Further to Tuesday’s post about the former BuildOnline construction collaboration technology business, I have been piecing together more of the corporate changes leading up to Sword Group‘s acquisition of CTSpace. In the process, I have found a reference to the amount paid by Sword to acquire CTSpace in December 2007 – which, in view of the investments burned to keep its predecessors afloat, make it seem a bargain for a Software-as-a-Service (SaaS) business.
The Sword transaction
It’s been a pretty simple investigation. According to the latest information held at Companies House, an annual return for the period ending 8 July 2007, received for filing at Companies House on 30 October 2007, all shares in BuildOnline Global Ltd were held by Collaboration Technology Inc – a company I learned was incorporated on 15 December 2006 in Delaware – registered at CTSpace’s head office address in Stevenson Street, San Francisco, California.
I did a quick search on the company name, and discovered that Sword Soft Ltd, a UK subsidiary – formed in March 2007 – of the Sword Group, paid US$13 million [ie: approx. £6.5m] for the acquisition by way of merger of Collaboration Technology Inc, a deal finalised on 21 December 2007 (Sword Soft was represented by Raphael S. Grunfeld, a partner in New York law firm Carter Ledyard & Milburn LLP).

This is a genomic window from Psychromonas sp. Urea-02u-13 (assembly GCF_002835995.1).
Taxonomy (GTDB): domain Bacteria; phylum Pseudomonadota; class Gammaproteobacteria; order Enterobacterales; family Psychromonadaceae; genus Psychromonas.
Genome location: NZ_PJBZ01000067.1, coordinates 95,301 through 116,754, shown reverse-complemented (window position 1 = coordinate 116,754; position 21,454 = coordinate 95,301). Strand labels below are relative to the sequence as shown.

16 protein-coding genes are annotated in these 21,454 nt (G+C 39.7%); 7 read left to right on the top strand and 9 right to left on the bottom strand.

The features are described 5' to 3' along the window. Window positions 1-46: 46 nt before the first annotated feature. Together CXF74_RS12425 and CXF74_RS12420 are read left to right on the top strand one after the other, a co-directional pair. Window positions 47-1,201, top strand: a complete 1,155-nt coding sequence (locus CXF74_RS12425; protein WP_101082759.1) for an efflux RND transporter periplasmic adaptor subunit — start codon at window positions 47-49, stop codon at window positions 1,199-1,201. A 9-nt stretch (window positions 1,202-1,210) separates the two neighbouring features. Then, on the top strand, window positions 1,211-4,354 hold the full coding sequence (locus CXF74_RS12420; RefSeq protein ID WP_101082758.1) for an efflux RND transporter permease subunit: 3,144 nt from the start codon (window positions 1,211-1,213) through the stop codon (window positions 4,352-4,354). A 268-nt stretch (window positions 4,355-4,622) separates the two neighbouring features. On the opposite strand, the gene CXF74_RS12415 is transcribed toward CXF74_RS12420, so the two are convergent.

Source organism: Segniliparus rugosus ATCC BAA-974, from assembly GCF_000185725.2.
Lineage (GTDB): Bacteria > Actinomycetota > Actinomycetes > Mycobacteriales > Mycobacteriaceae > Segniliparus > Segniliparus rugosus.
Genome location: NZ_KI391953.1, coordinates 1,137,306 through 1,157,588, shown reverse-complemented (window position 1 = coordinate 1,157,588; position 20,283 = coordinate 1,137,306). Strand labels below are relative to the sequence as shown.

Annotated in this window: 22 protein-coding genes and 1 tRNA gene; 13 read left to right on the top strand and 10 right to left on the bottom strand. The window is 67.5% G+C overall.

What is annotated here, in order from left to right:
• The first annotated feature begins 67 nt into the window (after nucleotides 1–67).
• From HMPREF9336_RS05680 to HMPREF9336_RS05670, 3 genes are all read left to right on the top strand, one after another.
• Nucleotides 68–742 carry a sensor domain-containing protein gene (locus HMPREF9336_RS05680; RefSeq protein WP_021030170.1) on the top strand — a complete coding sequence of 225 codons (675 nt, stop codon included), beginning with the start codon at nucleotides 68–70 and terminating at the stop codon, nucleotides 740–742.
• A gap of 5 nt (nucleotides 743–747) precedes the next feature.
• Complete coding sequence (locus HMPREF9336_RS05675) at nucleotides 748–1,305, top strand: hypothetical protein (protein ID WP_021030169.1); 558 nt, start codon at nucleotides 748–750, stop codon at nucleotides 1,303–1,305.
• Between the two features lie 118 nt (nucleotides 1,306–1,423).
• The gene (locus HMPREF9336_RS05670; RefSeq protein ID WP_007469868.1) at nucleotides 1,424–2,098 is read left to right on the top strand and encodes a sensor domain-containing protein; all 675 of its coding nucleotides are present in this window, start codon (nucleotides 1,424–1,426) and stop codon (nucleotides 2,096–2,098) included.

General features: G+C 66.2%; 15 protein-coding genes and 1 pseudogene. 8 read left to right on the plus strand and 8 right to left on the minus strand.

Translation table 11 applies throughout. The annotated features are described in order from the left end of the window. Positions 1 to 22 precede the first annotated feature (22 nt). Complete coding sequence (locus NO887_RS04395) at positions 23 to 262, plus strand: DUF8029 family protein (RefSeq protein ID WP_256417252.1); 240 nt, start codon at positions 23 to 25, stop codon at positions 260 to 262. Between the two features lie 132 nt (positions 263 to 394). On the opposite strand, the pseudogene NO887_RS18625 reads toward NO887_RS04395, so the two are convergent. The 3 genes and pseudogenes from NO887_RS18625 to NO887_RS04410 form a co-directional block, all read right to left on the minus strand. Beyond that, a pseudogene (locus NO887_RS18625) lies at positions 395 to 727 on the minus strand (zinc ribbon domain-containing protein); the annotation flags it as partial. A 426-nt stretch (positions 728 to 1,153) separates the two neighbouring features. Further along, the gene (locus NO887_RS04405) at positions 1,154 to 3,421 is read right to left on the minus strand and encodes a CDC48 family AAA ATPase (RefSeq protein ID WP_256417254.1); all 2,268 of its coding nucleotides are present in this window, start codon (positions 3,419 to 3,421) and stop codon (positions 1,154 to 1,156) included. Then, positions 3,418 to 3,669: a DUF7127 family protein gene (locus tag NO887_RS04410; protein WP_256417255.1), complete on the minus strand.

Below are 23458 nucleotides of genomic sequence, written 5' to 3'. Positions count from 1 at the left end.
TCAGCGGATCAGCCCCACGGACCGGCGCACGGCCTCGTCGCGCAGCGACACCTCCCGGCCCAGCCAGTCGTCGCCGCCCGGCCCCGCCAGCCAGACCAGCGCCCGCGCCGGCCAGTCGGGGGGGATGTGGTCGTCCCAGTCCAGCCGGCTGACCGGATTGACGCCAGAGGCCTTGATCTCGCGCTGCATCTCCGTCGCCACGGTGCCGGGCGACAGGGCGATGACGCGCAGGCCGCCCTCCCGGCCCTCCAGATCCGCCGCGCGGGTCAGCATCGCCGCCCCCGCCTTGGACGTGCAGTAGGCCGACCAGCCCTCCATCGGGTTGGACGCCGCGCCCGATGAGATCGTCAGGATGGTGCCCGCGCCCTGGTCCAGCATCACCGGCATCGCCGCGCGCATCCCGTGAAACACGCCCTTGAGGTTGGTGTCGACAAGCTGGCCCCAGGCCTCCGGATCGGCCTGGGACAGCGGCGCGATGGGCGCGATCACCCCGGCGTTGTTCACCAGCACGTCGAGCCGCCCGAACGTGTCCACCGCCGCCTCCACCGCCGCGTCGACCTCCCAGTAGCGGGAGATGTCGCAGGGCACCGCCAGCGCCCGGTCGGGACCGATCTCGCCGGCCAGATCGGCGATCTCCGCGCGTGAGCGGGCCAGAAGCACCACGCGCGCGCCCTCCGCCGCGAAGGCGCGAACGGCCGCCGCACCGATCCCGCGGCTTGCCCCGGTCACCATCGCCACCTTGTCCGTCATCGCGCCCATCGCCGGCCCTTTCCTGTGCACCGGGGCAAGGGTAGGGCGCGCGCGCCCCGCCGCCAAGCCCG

When asked to confirm this figure, a CTSpace spokesman told me “no comment”. He said that “CTSpace is 100% owned by the Sword Group which has two divisions – Sword Soft and Sword Solutions. The former focused on software products and the latter on services. CTSpace is a part of Sword Soft.”
Assuming this figure is accurate, it is tiny compared to the mind-boggling sums invested in and eaten up by the various companies that, through numerous mergers and acquisitions, have been absorbed into the business since the late 1990s, much of it in the dot.com boom years around the turn of the century. Investors included some well known institutions and construction businesses (I will be blogging about this soon).
The price of a distressed business not a SaaS business
In the meantime, the value suggests that Sword has acquired a SaaS business at a good price. I discussed valuations of SaaS businesses after the private equity-backed management buy-out of 4Projects in July 2007, and suggested – based on 7x multipliers applied to other SaaS businesses – that a figure around £20m would be a distinct possibility for a business turning over around £3.2m. It would seem that the figure paid for CTSpace was much more in line with the 1.5x to 2x multipliers paid for conventional software companies – perhaps reflecting the distressed nature of the business (and maybe some investors’ wishes to get at least something, however small, from their investments and to finally draw a line under the whole saga).